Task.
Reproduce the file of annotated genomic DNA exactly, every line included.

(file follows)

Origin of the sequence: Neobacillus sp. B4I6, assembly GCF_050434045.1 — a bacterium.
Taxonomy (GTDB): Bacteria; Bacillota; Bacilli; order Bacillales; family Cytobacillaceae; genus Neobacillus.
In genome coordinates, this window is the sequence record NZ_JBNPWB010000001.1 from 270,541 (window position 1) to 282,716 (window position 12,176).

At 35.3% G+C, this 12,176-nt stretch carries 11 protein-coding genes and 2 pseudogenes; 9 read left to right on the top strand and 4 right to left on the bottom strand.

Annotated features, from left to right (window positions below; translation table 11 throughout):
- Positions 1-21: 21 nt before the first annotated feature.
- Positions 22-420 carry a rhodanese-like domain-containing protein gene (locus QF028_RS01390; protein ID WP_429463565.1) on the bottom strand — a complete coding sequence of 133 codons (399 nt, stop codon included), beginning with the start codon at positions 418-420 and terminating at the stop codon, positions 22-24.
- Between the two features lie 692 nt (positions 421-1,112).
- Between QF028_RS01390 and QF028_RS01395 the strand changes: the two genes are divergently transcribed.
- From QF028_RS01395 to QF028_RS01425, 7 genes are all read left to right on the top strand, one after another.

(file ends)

Origin of the sequence: Neobacillus sp. B4I6, assembly GCF_050434045.1 — a bacterium.
Taxonomy (GTDB): Bacteria; Bacillota; Bacilli; order Bacillales; family Cytobacillaceae; genus Neobacillus.
In genome coordinates, this window is the sequence record NZ_JBNPWB010000001.1 from 270,541 (window position 1) to 282,716 (window position 12,176).

At 35.3% G+C, this 12,176-nt stretch carries 11 protein-coding genes and 2 pseudogenes; 9 read left to right on the top strand and 4 right to left on the bottom strand.

Annotated features, from left to right (window positions below; translation table 11 throughout):
- Positions 1-21: 21 nt before the first annotated feature.
- Positions 22-420 carry a rhodanese-like domain-containing protein gene (locus QF028_RS01390; protein ID WP_429463565.1) on the bottom strand — a complete coding sequence of 133 codons (399 nt, stop codon included), beginning with the start codon at positions 418-420 and terminating at the stop codon, positions 22-24.
- Between the two features lie 692 nt (positions 421-1,112).
- Between QF028_RS01390 and QF028_RS01395 the strand changes: the two genes are divergently transcribed.
- From QF028_RS01395 to QF028_RS01425, 7 genes are all read left to right on the top strand, one after another.